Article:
Federally legalizing marijuana is both doable for the Biden administration and relatively easy, according to a new white paper that makes the case for reform.
The paper, released Monday by the Coalition for Cannabis Scheduling Reform, prioritizes “de-scheduling” – or removing marijuana from the list of federally controlled substances altogether – but also acknowledges that “rescheduling” marijuana to Schedule 3 or lower would be “a historic step along the path to necessary reform.”
The white paper was issued in the midst of the U.S. Health and Human Services’ ongoing review of marijuana’s status as a Schedule 1 narcotic, a review that President Joe Biden ordered last fall. The process has no set deadline for a final decision, but there have been hints a resolution may be announced later this year.
If that happens, it will be a transformative event for the U.S. cannabis trade, but what shape that transformation will take greatly depends on the outcome of the review.
The coalition argues in the paper that federal marijuana legalization in either form is long past due, and that it’s incumbent upon the U.S. Food and Drug Administration to issue a formal recommendation for cannabis to be moved from Schedule 1 – defined as any narcotic with “no accepted medical use” and a “high potential for abuse” – to Schedule 3 or lower.
Ideally the FDA would take it off the list completely.
The paper notes that it’s easier to die from a sugar overdose than from a THC overdose and estimated a person could die from sugar by consuming 20 pints of ice cream. To die from THC, according to the report, a person would need to “consume 1,500 pounds of plant material in 15 minutes.”
There also has never been a recorded fatality from a THC overdose, a stark contrast to many other drugs that are scheduled as safer and having an accepted medical use, including cocaine and fentanyl.
“Marijuana is plainly less dangerous than many drugs contained in schedules III, IV, and V, not to mention many consumer products and unscheduled products. It’s time for federal policy to reflect that reality,” the paper asserts.
But the coalition begrudgingly noted, “If FDA determines that it cannot find its way to recommending marijuana descheduling,” then rescheduling would still be a major help to the U.S. cannabis industry by nullifying 280E, the provision in federal tax code that bars marijuana companies from claiming standard business tax deductions.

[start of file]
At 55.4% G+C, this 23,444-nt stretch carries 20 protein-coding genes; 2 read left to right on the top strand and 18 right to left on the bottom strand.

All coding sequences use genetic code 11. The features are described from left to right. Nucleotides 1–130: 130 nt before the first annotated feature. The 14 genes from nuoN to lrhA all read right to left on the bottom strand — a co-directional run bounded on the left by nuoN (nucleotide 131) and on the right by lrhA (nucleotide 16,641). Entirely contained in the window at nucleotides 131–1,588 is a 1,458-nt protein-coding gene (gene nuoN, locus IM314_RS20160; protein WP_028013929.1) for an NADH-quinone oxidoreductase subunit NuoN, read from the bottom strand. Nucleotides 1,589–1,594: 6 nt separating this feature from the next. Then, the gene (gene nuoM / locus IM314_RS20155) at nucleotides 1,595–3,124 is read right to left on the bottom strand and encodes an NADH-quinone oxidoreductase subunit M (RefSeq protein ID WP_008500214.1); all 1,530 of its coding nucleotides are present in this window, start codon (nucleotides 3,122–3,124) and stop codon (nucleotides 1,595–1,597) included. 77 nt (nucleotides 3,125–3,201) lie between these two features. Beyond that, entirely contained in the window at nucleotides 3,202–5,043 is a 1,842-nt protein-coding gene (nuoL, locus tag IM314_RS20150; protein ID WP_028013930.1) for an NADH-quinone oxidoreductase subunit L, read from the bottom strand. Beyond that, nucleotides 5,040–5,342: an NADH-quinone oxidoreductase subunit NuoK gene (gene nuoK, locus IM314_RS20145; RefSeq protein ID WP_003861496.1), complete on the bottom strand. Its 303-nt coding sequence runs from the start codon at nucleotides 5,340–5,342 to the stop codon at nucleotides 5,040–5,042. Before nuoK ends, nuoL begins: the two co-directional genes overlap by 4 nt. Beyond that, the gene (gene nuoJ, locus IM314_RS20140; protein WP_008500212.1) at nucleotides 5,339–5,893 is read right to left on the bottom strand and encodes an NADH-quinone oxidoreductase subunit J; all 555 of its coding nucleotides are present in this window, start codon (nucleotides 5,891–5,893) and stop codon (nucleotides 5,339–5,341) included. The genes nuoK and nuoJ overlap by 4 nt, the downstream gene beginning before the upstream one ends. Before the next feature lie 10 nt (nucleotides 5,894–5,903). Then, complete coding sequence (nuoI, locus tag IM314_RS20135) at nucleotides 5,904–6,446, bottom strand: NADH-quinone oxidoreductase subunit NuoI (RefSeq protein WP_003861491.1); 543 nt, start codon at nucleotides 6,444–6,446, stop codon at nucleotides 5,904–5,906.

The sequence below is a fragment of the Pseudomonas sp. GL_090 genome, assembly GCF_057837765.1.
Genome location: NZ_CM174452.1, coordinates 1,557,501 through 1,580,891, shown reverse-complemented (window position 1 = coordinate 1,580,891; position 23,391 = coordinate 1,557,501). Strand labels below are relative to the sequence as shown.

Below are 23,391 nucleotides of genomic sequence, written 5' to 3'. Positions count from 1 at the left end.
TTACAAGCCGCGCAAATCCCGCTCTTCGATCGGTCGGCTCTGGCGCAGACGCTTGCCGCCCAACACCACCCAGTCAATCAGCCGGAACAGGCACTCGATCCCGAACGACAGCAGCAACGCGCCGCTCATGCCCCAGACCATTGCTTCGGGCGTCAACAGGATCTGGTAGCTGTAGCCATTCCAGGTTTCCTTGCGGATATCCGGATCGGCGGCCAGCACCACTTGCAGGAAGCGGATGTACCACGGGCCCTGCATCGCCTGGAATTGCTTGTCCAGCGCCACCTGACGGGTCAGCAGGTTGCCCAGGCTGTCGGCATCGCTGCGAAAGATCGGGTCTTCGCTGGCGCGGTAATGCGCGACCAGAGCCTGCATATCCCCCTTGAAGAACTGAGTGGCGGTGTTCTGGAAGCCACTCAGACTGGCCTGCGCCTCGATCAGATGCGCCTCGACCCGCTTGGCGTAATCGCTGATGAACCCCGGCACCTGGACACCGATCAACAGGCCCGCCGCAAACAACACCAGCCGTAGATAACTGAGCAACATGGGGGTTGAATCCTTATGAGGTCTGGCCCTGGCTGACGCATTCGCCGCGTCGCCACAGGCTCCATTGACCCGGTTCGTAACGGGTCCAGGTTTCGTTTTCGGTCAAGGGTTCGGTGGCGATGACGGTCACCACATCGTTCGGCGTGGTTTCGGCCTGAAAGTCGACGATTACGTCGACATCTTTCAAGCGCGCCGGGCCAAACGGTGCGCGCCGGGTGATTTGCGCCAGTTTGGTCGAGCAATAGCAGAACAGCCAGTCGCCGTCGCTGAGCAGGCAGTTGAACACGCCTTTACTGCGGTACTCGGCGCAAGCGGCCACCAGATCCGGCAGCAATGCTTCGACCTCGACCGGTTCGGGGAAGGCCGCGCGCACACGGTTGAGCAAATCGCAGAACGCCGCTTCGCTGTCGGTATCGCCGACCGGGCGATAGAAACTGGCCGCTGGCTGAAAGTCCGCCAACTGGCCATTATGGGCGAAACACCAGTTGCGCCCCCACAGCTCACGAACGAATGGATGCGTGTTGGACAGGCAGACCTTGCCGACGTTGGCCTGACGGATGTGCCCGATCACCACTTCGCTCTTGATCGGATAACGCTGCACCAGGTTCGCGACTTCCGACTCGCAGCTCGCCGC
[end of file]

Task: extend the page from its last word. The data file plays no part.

However rescheduling would maintain a major legal disconnect between federal law and the 23 states that have legalized recreational marijuana, since federal statutes still have strict penalties for any business that traffics in federally scheduled narcotics, the paper noted.
“Even if marijuana were transferred to Schedule V, these provisions would make virtually every transaction in the adult-use marijuana market today criminal under federal law and therefore subject to criminal penalties,” the paper reads. “Descheduling is the only result that would remove marijuana from DEA’s purview and the CSA’s regime of federal criminal sanctions.”
Rescheduling could also result in requirements for all cannabis companies to register with the DEA so it can properly oversee the industry.
The DEA also has “broad discretion” to either issue or withhold “certificates of registration” to companies in the pharmaceutical supply chain, the paper notes, and to date the agency has “refused to grant them to entities that have violated federal law by participating in state-legal cannabis markets, regardless of their compliance with state laws.”
But if rescheduling is the ultimate decision that FDA lands upon, then the paper urges regulators to issue federal guidance for the industry, similar to the now-defunct Cole Memos, which were handed down during the Obama administration as rules of thumb for how states could run their marijuana markets without the DEA intervening.
Although the memos were rescinded under the Trump administration, many states still operate under the same guiding principles, such as preventing diversion to the illicit market and keeping cannabis away from children.
“American businesses need more clarity, not less,” the paper argues.
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